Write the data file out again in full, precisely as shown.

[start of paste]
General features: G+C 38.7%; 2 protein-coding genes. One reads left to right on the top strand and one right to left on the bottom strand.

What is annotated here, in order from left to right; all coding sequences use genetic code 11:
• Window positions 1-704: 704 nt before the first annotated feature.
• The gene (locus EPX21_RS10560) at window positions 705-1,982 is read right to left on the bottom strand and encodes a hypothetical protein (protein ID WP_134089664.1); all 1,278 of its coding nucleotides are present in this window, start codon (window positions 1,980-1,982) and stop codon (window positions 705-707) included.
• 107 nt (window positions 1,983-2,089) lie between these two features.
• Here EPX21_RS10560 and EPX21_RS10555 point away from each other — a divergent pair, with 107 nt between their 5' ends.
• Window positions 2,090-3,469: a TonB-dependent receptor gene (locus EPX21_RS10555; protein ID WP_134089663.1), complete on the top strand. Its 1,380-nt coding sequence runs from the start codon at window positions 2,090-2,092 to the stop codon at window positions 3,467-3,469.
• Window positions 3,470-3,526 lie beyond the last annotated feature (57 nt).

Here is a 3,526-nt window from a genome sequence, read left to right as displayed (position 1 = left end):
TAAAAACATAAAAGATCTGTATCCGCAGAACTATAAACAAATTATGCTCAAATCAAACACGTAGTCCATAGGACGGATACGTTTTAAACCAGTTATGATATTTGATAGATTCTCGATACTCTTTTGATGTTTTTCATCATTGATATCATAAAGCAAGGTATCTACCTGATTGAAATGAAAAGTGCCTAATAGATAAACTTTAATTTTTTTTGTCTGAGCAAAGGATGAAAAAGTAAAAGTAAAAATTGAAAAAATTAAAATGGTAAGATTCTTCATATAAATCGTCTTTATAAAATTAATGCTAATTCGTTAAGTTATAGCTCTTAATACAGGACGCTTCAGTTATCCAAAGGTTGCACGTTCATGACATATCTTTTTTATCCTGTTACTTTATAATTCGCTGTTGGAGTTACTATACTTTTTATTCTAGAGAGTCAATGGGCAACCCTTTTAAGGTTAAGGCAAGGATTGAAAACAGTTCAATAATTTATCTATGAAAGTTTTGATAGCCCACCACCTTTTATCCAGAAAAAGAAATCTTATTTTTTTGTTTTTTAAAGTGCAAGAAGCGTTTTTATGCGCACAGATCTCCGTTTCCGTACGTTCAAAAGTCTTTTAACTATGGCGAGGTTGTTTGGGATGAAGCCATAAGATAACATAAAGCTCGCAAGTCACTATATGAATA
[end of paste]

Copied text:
General features: G+C 38.7%; 2 protein-coding genes. One reads left to right on the top strand and one right to left on the bottom strand.

What is annotated here, in order from left to right; all coding sequences use genetic code 11:
• Window positions 1-704: 704 nt before the first annotated feature.
• The gene (locus EPX21_RS10560) at window positions 705-1,982 is read right to left on the bottom strand and encodes a hypothetical protein (protein ID WP_134089664.1); all 1,278 of its coding nucleotides are present in this window, start codon (window positions 1,980-1,982) and stop codon (window positions 705-707) included.
• 107 nt (window positions 1,983-2,089) lie between these two features.
• Here EPX21_RS10560 and EPX21_RS10555 point away from each other — a divergent pair, with 107 nt between their 5' ends.
• Window positions 2,090-3,469: a TonB-dependent receptor gene (locus EPX21_RS10555; protein ID WP_134089663.1), complete on the top strand. Its 1,380-nt coding sequence runs from the start codon at window positions 2,090-2,092 to the stop codon at window positions 3,467-3,469.
• Window positions 3,470-3,526 lie beyond the last annotated feature (57 nt).

Here is a 3,526-nt window from a genome sequence, read left to right as displayed (position 1 = left end):
TAAAAACATAAAAGATCTGTATCCGCAGAACTATAAACAAATTATGCTCAAATCAAACACGTAGTCCATAGGACGGATACGTTTTAAACCAGTTATGATATTTGATAGATTCTCGATACTCTTTTGATGTTTTTCATCATTGATATCATAAAGCAAGGTATCTACCTGATTGAAATGAAAAGTGCCTAATAGATAAACTTTAATTTTTTTTGTCTGAGCAAAGGATGAAAAAGTAAAAGTAAAAATTGAAAAAATTAAAATGGTAAGATTCTTCATATAAATCGTCTTTATAAAATTAATGCTAATTCGTTAAGTTATAGCTCTTAATACAGGACGCTTCAGTTATCCAAAGGTTGCACGTTCATGACATATCTTTTTTATCCTGTTACTTTATAATTCGCTGTTGGAGTTACTATACTTTTTATTCTAGAGAGTCAATGGGCAACCCTTTTAAGGTTAAGGCAAGGATTGAAAACAGTTCAATAATTTATCTATGAAAGTTTTGATAGCCCACCACCTTTTATCCAGAAAAAGAAATCTTATTTTTTTGTTTTTTAAAGTGCAAGAAGCGTTTTTATGCGCACAGATCTCCGTTTCCGTACGTTCAAAAGTCTTTTAACTATGGCGAGGTTGTTTGGGATGAAGCCATAAGATAACATAAAGCTCGCAAGTCACTATATGAATA